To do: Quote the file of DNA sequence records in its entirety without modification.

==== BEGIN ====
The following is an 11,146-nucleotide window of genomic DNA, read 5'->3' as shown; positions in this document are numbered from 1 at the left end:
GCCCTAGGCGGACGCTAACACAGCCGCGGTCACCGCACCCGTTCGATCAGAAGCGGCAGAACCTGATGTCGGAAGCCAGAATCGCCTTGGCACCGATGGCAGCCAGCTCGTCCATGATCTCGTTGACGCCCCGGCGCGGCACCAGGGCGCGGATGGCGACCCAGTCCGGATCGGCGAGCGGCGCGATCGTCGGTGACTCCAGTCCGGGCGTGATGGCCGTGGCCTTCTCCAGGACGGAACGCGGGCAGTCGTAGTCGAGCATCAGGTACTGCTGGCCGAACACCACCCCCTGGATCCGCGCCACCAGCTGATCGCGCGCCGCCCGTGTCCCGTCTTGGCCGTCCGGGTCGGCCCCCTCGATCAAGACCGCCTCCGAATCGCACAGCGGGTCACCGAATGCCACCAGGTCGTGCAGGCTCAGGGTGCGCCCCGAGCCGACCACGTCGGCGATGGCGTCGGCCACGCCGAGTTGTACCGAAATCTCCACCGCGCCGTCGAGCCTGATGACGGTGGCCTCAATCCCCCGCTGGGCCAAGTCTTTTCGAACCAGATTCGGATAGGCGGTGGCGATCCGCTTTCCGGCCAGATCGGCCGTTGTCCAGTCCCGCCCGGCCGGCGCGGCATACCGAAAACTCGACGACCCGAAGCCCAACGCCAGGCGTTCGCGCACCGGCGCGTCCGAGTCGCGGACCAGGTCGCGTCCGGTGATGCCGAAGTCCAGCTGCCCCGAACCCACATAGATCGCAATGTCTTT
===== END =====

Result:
The following is an 11,146-nucleotide window of genomic DNA, read 5'->3' as shown; positions in this document are numbered from 1 at the left end:
GCCCTAGGCGGACGCTAACACAGCCGCGGTCACCGCACCCGTTCGATCAGAAGCGGCAGAACCTGATGTCGGAAGCCAGAATCGCCTTGGCACCGATGGCAGCCAGCTCGTCCATGATCTCGTTGACGCCCCGGCGCGGCACCAGGGCGCGGATGGCGACCCAGTCCGGATCGGCGAGCGGCGCGATCGTCGGTGACTCCAGTCCGGGCGTGATGGCCGTGGCCTTCTCCAGGACGGAACGCGGGCAGTCGTAGTCGAGCATCAGGTACTGCTGGCCGAACACCACCCCCTGGATCCGCGCCACCAGCTGATCGCGCGCCGCCCGTGTCCCGTCTTGGCCGTCCGGGTCGGCCCCCTCGATCAAGACCGCCTCCGAATCGCACAGCGGGTCACCGAATGCCACCAGGTCGTGCAGGCTCAGGGTGCGCCCCGAGCCGACCACGTCGGCGATGGCGTCGGCCACGCCGAGTTGTACCGAAATCTCCACCGCGCCGTCGAGCCTGATGACGGTGGCCTCAATCCCCCGCTGGGCCAAGTCTTTTCGAACCAGATTCGGATAGGCGGTGGCGATCCGCTTTCCGGCCAGATCGGCCGTTGTCCAGTCCCGCCCGGCCGGCGCGGCATACCGAAAACTCGACGACCCGAAGCCCAACGCCAGGCGTTCGCGCACCGGCGCGTCCGAGTCGCGGACCAGGTCGCGTCCGGTGATGCCGAAGTCCAGCTGCCCCGAACCCACATAGATCGCAATGTCTTT